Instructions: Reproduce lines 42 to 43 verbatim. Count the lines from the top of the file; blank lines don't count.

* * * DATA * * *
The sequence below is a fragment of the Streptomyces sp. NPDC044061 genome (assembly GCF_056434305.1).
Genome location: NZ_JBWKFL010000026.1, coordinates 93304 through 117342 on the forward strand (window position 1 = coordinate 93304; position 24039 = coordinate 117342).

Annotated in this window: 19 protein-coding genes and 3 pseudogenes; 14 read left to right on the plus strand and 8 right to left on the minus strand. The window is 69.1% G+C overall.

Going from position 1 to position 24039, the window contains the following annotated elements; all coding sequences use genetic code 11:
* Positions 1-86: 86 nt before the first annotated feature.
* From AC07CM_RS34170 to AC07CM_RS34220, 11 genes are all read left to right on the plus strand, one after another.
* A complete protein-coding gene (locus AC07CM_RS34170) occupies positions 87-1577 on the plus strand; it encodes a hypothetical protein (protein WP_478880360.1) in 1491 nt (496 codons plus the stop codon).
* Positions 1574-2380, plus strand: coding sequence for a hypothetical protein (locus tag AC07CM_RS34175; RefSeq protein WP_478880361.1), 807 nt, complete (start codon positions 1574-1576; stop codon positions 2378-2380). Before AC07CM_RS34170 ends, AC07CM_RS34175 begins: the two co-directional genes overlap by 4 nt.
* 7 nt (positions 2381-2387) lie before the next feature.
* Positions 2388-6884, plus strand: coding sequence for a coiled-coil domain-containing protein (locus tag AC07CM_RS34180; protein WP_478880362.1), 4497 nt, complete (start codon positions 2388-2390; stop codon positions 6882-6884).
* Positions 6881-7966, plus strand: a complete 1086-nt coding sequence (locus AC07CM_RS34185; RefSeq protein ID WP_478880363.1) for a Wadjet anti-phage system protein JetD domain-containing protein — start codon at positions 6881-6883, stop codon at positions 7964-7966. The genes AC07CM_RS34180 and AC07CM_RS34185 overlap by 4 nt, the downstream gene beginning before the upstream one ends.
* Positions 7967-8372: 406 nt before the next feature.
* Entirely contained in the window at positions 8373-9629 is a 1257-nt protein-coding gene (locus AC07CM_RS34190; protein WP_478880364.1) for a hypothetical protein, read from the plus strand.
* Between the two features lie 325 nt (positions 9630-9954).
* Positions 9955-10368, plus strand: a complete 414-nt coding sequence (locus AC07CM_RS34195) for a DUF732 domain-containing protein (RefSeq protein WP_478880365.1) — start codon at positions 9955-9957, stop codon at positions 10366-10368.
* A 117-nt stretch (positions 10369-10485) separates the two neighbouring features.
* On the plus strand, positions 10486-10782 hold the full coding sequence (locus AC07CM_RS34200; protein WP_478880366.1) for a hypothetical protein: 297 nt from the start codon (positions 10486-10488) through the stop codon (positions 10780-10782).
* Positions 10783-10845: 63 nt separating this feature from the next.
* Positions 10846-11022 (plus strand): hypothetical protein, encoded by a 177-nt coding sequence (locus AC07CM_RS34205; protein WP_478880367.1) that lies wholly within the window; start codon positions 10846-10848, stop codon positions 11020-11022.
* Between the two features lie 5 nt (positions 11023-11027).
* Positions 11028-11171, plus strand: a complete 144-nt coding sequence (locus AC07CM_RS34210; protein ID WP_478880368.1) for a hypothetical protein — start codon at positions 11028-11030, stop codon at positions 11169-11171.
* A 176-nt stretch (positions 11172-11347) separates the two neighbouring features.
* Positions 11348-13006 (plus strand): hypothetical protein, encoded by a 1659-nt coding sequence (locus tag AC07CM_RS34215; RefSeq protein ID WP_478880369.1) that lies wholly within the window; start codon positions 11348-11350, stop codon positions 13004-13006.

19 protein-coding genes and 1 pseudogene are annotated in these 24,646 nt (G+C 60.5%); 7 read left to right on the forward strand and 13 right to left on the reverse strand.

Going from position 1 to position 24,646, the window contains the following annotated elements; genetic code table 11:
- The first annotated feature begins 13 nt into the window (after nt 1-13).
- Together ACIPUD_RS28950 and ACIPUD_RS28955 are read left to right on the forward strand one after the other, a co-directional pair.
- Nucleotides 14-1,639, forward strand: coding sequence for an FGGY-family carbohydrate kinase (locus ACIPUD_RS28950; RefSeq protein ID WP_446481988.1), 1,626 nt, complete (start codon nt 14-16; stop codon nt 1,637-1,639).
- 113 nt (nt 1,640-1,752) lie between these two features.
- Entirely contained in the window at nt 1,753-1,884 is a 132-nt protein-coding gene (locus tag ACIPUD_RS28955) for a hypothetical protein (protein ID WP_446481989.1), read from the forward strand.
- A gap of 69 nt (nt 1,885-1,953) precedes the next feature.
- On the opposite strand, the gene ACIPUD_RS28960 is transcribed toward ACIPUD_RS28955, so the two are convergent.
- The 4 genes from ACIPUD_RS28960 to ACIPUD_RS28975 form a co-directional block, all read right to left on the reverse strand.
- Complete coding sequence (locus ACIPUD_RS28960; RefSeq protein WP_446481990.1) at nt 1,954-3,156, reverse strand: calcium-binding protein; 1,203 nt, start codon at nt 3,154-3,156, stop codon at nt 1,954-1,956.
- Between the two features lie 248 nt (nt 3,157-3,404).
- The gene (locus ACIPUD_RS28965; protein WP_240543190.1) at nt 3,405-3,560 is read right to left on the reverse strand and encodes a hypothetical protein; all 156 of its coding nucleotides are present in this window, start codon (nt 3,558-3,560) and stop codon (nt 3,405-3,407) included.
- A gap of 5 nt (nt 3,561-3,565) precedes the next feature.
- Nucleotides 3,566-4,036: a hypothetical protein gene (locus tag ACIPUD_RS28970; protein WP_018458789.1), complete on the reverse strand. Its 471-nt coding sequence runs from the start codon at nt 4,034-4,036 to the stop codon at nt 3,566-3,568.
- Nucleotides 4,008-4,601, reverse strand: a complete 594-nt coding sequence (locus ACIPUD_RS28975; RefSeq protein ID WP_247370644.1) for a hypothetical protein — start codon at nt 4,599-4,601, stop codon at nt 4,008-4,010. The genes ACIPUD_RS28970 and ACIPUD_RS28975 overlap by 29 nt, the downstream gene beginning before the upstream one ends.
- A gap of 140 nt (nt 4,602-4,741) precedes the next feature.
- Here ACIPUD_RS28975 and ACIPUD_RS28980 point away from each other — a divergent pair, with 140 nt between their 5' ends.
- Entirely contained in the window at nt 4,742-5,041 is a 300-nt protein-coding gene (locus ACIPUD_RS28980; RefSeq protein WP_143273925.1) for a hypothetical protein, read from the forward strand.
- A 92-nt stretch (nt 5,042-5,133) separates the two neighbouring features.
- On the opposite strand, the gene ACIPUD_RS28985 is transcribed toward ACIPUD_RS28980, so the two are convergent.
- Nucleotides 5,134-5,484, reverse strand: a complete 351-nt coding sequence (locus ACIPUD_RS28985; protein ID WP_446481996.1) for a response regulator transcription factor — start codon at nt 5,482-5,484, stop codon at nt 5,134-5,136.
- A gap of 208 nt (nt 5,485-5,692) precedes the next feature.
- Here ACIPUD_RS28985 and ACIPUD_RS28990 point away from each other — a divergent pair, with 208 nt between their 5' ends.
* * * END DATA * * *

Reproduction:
- Entirely contained in the window at nt 4,742-5,041 is a 300-nt protein-coding gene (locus ACIPUD_RS28980; RefSeq protein WP_143273925.1) for a hypothetical protein, read from the forward strand.
- A 92-nt stretch (nt 5,042-5,133) separates the two neighbouring features.